It is widely accepted that for robust economic growth India needs to stay the course in reducing fiscal imbalances and inflation. It appears that we do not have a similar degree of consensus about the extent of India's external-sector vulnerabilities. For instance, in the wake of Indian equity market gains and a mood of buoyancy, there may be a sense that the rupee's sharp downward correction and volatility last year is well behind us. Further, recent media reports indicated that India's foreign exchange (forex) reserves have now reached record high - and, by extrapolation, comfortable - levels. But a review of critical elements in India's balance of payments suggests that we cannot afford an overvalued rupee, and need to aggressively build up forex reserves at every available opportunity. India's external sector is often discussed with the same embarrassed obfuscation as is a family member who is slow on the uptake. India's trade and current-account deficits are still high, short-term external debt continues to rise and there is unhealthy dependence on non-resident Indian (NRI) remittances and foreign institutional investors' (or FIIs') portfolio investments. It follows that, in the near term, India does not have room for further opening up of its capital account. Taking this as a given, there is need for greater clarity of purpose about how India manages the external value of the rupee. Table I provides simplistic yet revealing numbers on the changes over the last 10 years in the rupee-dollar nominal exchange rate, net forex flows and reserves. It can be seen that forex reserves had touched about $312 billion as far back as April 2008. In fact, the sharpest accumulation in one year was between April 2007 and April 2008, when reserves went up by about $112 billion. In the six years from April 2008 to April 2014, forex reserves decreased by 1.7 per cent, while India's negative trade balance rose by 61 per cent. Over the same period, net FII investments, foreign direct investment (FDI) and NRI remittances went up and down sharply, based on changing investor perceptions driven by developments in India and elsewhere. India's short-term (defined as residual maturity of one year) hard-currency debt was uncomfortably high at 57.4 per cent of forex reserves, as of end-March 2014, according to Reserve Bank of India (RBI) estimates. On the same date, NRI deposits amounted to $103 billion and external commercial borrowings to $143 billion, constituting 24 per cent and 33.3 per cent of total external debt respectively. The significant improvement in the current-account deficit in 2013-14 can be mostly attributed to a contraction in gold imports due to higher import duties and also softening of gold prices. It can be legitimately argued that there is little that can be done directly by policymakers to raise forex reserves.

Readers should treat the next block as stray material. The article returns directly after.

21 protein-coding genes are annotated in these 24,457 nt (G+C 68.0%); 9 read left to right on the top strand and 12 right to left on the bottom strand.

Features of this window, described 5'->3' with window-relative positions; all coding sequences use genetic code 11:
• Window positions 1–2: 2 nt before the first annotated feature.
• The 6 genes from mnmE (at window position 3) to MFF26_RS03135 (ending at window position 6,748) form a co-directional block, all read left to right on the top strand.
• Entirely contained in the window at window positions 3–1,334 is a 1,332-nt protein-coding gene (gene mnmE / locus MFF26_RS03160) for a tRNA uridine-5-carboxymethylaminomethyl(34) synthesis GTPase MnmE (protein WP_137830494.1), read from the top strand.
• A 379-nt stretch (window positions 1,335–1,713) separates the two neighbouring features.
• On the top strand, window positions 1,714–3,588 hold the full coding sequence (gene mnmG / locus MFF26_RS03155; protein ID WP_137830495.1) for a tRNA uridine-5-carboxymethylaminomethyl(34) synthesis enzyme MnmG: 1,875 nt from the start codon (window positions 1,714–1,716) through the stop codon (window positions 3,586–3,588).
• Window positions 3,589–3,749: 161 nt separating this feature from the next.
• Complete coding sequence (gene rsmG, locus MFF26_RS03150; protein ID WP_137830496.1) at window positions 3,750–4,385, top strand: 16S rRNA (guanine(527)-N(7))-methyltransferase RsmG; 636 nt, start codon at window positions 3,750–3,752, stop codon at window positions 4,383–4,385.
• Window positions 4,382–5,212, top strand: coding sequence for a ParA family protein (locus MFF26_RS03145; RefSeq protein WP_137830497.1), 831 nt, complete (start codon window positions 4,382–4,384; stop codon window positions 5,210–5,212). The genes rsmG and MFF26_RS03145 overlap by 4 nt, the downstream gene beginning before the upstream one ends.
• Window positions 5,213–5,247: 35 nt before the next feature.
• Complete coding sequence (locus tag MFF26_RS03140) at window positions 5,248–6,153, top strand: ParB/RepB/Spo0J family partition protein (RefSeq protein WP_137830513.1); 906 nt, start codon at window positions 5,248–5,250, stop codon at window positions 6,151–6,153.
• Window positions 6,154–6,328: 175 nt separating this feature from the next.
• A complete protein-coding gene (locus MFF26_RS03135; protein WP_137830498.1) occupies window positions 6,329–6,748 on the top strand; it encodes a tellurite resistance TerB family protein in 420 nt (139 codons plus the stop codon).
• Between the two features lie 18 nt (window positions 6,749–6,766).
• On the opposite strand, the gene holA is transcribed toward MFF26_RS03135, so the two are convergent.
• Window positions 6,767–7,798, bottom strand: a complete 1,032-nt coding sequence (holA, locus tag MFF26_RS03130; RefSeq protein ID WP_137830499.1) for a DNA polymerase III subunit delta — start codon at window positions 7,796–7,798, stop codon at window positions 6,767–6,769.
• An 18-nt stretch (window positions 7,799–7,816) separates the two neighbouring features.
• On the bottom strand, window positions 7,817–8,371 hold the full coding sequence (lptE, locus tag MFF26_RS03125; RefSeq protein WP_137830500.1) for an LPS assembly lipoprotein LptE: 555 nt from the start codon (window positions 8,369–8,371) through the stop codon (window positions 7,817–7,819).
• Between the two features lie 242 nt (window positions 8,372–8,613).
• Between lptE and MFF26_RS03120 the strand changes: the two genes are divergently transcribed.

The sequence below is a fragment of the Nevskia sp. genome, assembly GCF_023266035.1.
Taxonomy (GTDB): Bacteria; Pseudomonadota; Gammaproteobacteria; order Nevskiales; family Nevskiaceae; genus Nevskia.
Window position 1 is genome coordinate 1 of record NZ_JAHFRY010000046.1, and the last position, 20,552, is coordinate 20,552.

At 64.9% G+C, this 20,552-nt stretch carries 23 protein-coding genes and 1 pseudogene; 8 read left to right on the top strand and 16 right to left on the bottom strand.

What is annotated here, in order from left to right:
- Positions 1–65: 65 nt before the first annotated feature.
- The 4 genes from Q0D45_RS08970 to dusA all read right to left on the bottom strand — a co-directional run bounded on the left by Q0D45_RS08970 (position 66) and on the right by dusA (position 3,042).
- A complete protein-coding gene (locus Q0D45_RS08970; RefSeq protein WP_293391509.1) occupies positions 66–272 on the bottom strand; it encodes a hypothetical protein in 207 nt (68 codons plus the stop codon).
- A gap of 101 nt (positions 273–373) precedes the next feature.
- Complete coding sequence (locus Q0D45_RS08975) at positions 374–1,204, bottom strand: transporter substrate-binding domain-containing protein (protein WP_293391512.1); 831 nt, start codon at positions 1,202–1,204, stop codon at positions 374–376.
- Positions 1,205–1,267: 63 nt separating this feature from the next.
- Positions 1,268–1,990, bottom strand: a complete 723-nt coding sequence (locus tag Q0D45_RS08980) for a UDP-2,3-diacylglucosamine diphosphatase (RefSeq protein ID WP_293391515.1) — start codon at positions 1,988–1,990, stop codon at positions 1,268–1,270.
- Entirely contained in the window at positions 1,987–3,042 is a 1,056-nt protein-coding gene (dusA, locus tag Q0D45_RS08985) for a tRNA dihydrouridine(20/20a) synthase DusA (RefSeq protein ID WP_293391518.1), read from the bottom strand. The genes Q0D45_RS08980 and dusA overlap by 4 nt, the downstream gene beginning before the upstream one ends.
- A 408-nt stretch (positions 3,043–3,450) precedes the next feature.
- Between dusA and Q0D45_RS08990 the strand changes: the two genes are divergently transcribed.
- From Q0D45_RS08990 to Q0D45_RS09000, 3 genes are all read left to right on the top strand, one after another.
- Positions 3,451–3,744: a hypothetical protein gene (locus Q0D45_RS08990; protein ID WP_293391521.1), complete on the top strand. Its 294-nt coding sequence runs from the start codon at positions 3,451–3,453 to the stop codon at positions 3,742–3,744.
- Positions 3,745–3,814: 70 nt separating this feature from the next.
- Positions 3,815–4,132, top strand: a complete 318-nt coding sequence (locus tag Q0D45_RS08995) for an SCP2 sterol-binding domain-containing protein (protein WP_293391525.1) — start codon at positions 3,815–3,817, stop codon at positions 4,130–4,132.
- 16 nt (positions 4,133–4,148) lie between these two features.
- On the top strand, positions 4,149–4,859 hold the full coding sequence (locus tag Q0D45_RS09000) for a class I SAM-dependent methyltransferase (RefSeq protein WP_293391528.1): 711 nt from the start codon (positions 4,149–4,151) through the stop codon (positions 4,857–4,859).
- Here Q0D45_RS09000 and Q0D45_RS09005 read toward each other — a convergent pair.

Changes in forex reserves are a residual after current-account deficits are funded by net forex inflows. Clearly, there are no short-term solutions to endemic trade deficits, since competitiveness cannot be achieved by flicking a switch. We come back to the same wide-ranging set of problem issues that need to be addressed, such as inadequate infrastructure, and tax and labour reforms. Using Indian and United States Consumer Price Index numbers and 2004 as the base year, the rupee is at present overvalued in real terms by about 35 per cent against the dollar. Again, since 2004, according to the RBI's Annual Report for 2013-14, the rupee's six-currency real effective exchange rate (REER) is overvalued by 16.2 per cent - and even the 36-currency REER is overvalued by six per cent. The inevitable conclusion is that the RBI's dollar purchases need to be much larger to address rupee overvaluation. And that the RBI should not be panicked into selling dollars to provide hard-currency liquidity for oil or other much-needed imports. At times of "excess" demand for dollars, the rupee should be allowed to drift lower to market-equilibrium levels. Brent crude oil prices are currently lower at around $99 a barrel, and this could help ease inflationary pressures. Now is an opportune time to correct the rupee downward to levels consistent with little or no REER overvaluation. It can be anticipated that there would be considerable pushback from interested domestic and FII quarters. One seemingly plausible argument could be that the rupee cannot be allowed to depreciate as the oil import bill and associated subsidies would go up in rupee terms and make the fiscal deficit look worse. This is specious logic, since India's oil imports are paid for in hard currency and accounting for imports in rupees does not make this bill materially higher. It has to be acknowledged, though, that it is difficult to keep the rupee exchange rate competitive, hold inflation down - plus deal with the uncertainty on net capital inflows. There are multiple uncertainties, and keeping the ship of India's balance of payments on an even keel is quite a balancing act. Irrespective of the imponderables, the benchmark rupee exchange rate, to assess performance, has to be a target that reflects inflation differentials between India and developed countries in whose currencies international trade is invoiced. To summarise, India could have managed the rupee REER much better. We should not have an episodic - at times active, and on other occasions less engaged - approach to managing the exchange rate. It is high time to manoeuvre the rupee more effectively and predictably, even as it has to be recognised that such tweaking of the rupee needs to be accompanied by reforms to the real sector and factor markets.
The writer, a finance professional and former Indian High Commissioner to the United Kingdom, is currently RBI Chair professor at ICRIER email@example.com